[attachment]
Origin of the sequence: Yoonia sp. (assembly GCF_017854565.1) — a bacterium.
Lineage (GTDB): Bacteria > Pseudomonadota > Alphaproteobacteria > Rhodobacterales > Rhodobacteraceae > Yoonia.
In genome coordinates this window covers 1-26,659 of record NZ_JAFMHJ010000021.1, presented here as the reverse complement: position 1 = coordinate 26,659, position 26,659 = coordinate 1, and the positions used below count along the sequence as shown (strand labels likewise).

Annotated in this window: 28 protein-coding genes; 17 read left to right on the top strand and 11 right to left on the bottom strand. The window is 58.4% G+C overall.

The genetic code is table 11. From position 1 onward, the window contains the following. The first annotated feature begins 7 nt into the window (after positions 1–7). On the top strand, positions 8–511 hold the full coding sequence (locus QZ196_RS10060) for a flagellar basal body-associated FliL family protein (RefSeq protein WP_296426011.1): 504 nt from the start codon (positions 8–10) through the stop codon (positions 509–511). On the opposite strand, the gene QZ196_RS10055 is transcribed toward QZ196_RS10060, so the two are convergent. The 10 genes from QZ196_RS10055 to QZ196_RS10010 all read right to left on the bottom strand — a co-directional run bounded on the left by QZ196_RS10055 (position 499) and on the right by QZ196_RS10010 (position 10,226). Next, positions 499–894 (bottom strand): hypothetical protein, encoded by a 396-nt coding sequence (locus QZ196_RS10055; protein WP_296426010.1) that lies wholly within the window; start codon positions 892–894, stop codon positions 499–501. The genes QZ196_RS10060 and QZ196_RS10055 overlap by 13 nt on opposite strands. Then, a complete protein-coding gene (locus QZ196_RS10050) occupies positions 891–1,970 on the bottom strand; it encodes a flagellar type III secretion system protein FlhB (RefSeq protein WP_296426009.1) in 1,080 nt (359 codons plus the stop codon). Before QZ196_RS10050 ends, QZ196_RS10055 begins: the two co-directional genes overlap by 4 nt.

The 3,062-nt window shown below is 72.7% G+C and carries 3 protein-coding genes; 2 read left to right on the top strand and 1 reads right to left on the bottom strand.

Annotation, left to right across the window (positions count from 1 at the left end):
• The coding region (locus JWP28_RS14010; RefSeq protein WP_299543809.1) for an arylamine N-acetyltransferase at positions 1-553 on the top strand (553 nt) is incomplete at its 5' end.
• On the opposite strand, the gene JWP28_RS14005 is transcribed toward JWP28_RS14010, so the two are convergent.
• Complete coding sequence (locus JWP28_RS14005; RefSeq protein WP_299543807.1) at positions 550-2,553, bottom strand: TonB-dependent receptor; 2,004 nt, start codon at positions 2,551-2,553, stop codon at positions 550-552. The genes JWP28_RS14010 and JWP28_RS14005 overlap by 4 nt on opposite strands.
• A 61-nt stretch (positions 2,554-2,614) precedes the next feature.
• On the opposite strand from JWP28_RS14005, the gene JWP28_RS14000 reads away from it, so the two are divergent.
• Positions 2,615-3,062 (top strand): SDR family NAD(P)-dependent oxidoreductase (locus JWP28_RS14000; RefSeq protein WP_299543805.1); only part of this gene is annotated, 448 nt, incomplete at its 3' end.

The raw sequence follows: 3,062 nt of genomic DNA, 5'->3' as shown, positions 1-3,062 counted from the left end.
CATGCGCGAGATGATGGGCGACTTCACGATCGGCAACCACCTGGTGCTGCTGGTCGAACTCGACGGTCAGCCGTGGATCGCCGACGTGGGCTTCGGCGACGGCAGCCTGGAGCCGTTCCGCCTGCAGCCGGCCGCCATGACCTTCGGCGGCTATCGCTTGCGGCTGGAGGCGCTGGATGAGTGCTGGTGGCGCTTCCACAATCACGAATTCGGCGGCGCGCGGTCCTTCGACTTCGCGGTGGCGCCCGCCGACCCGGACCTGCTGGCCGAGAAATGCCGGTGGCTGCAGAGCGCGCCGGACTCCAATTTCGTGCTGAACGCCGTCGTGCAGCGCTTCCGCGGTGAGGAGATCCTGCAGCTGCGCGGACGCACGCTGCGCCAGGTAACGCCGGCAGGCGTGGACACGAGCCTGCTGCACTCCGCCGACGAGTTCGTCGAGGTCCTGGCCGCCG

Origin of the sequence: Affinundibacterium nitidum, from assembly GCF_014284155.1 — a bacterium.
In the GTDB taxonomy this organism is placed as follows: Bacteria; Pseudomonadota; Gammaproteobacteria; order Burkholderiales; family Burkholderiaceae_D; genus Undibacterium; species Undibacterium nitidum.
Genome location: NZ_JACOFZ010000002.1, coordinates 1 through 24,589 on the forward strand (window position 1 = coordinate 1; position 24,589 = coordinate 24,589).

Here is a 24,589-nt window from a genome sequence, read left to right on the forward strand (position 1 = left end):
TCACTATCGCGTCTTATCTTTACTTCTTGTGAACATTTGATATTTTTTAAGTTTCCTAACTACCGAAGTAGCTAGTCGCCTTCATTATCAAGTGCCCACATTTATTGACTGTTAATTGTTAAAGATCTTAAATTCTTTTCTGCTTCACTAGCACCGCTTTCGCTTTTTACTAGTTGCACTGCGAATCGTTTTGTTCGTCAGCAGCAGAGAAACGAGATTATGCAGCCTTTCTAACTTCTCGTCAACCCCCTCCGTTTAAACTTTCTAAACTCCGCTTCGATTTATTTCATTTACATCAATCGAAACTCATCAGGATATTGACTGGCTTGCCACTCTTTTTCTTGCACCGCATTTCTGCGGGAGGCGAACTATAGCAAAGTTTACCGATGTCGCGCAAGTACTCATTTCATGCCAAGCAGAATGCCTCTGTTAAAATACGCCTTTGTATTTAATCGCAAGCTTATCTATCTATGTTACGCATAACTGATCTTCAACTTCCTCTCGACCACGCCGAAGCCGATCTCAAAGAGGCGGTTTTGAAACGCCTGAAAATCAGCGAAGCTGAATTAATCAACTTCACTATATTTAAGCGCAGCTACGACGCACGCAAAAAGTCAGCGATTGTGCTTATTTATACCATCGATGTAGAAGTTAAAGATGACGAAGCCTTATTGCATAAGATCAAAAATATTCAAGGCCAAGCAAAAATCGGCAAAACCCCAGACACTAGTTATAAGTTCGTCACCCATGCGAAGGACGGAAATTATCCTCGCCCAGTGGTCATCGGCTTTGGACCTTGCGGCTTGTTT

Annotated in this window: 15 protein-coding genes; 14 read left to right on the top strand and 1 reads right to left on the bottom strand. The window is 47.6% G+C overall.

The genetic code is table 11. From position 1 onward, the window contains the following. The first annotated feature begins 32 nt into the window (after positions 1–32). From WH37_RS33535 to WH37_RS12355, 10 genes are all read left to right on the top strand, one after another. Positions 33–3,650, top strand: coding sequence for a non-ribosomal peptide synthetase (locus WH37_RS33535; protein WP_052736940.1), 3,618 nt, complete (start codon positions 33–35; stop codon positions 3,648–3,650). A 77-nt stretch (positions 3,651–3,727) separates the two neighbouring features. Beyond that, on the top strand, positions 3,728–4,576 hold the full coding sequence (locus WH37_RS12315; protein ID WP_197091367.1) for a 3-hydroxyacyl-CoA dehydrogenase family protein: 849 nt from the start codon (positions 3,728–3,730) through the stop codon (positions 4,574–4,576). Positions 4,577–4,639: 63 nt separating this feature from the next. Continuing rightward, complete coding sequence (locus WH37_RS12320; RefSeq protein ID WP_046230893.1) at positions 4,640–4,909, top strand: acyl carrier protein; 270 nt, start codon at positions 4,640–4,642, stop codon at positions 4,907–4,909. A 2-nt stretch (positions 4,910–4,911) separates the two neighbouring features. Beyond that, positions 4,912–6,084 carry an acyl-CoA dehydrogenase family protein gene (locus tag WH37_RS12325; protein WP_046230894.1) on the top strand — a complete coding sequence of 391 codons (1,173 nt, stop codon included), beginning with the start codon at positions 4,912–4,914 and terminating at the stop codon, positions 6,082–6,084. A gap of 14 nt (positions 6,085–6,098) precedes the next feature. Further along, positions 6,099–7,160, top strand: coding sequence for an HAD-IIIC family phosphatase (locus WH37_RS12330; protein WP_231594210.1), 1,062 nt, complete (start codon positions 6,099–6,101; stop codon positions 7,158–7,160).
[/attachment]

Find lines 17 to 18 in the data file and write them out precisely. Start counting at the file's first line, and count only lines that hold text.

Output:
In the GTDB taxonomy this organism is placed as follows: Bacteria; Pseudomonadota; Gammaproteobacteria; order Burkholderiales; family Burkholderiaceae_D; genus Undibacterium; species Undibacterium nitidum.
Genome location: NZ_JACOFZ010000002.1, coordinates 1 through 24,589 on the forward strand (window position 1 = coordinate 1; position 24,589 = coordinate 24,589).